Letter: ‘If it ain’t broke, don’t fix it.’

  I keep reading all the stories and letters about the mayoral challengers and their calls for “change,” but I keep coming back to the same question:  What is the problem you’re trying to solve?

I don’t believe in change just for change’s sake.  Yet, all I hear are vague promises about how we can do better.  It seems to me that a pretty good balance has already been struck in Shelton.

Crime is kept relatively low by our police.  Our combination of paid and volunteer fire and EMS seems to have things covered.  Our roads are kept in pretty good repair and kept clear in winter.  Our sanitation schedule seems to work and we have a healthy recycling program.  And we have modern, well-staffed schools to which we already allot the majority of our budget.

All of this is maintained while keeping taxes and debt low.  Sure, we can always do better in any of these areas, but on the whole I think the current administration has done a good job balancing cost of living with quality of life.

This is also the first time I’ve ever seen anyone complain about a government running a surplus.  Usually, governments spend every dime as fast as they can get it and keep coming back for more.  What’s wrong with the town maintaining a rainy-day reserve?  Anyone who’s ever managed a budget knows you can’t – and shouldn’t try to – respond to every mood swing in the market that affects your costs.  Instead you should keep a buffer so you’re not always in react mode.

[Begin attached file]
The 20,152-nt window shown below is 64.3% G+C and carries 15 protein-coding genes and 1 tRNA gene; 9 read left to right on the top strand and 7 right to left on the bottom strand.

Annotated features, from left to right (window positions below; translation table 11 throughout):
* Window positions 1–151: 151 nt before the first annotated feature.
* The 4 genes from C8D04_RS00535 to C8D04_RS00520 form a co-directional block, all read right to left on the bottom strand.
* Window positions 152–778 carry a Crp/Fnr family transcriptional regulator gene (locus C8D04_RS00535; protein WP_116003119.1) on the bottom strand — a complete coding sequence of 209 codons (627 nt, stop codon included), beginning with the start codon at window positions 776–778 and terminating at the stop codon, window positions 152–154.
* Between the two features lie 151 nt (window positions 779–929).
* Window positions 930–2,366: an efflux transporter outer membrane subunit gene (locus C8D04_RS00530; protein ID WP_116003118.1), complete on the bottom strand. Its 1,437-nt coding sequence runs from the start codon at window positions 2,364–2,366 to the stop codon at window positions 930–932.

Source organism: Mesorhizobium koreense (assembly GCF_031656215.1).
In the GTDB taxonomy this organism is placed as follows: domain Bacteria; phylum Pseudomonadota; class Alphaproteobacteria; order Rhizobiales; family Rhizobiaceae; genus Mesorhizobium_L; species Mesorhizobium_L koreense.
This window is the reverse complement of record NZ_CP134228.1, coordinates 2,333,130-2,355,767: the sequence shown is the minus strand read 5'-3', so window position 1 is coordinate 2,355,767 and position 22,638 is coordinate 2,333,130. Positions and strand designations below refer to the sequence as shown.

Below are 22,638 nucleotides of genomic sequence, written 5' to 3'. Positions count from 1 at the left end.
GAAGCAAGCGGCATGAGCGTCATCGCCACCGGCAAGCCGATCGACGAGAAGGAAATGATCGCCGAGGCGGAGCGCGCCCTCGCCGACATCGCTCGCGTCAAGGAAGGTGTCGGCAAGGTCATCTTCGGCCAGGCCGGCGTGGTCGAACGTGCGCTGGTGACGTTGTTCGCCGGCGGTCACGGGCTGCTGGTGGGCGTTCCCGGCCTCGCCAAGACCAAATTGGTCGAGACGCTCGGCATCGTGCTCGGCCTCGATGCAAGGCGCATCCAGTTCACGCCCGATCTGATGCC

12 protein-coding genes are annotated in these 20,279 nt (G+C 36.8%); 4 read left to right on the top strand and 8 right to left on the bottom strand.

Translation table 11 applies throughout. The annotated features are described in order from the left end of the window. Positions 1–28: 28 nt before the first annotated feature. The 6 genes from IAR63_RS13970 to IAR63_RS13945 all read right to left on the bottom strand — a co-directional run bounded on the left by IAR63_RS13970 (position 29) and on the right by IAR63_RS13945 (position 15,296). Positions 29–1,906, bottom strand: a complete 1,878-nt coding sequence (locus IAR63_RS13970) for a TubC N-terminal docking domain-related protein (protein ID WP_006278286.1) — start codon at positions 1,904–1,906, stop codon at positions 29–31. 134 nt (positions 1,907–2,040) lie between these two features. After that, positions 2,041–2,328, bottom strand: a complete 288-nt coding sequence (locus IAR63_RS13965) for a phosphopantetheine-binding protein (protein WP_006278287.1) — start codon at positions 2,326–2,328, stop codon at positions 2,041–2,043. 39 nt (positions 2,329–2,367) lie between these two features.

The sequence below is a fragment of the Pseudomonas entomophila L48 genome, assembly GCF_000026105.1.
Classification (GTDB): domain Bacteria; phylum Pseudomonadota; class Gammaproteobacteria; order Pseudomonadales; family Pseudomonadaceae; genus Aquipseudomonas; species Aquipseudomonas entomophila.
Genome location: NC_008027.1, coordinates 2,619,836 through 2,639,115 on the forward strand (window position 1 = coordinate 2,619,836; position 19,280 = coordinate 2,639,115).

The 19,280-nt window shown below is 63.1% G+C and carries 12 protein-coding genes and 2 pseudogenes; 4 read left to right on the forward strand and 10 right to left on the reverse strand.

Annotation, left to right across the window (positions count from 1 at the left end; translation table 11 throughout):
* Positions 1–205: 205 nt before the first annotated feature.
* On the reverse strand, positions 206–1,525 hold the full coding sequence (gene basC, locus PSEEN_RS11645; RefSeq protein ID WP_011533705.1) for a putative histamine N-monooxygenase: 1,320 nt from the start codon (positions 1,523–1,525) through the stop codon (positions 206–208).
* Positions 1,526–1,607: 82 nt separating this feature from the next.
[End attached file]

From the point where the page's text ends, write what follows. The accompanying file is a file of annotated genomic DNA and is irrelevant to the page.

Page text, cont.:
Understanding this and planning sensibly is not irresponsibility in my mind.  It’s wisdom and experience.

No, the calls for change seem to really be more about education funding.  The pressure is on to satisfy the insatiable appetite of school budgets.  This is driven by “mission creep,” where some expect schools to provide things well beyond the scope of education.  I hope taxpayers have the fortitude and good sense to resist.  If you hang a sign around your neck saying “Will pay anything for schooling,” you’ll be swarmed by education snake-oil salesmen happy to take your money.  For instance, our old district invested heavily in smart boards for the classrooms; most of them are used as coat racks now.

We moved from Westchester County in New York several years ago.  There, school districts are independent of local governments.  This means a critical check-and-balance is missing and school spending has run amok.  Bloated administrations and staff, huge salaries and benefits and misguided expenditures on expensive technologies have ballooned the budgets.  The result:  the highest taxes in the country have people fleeing the state, so much so that New York actually lost representation in Congress.

I’m not against change.  Change can be good and necessary.        But this seems to be one instance in which the old farmers’ adage applies:  If it ain’t broke, don’t fix it.

William O’Leary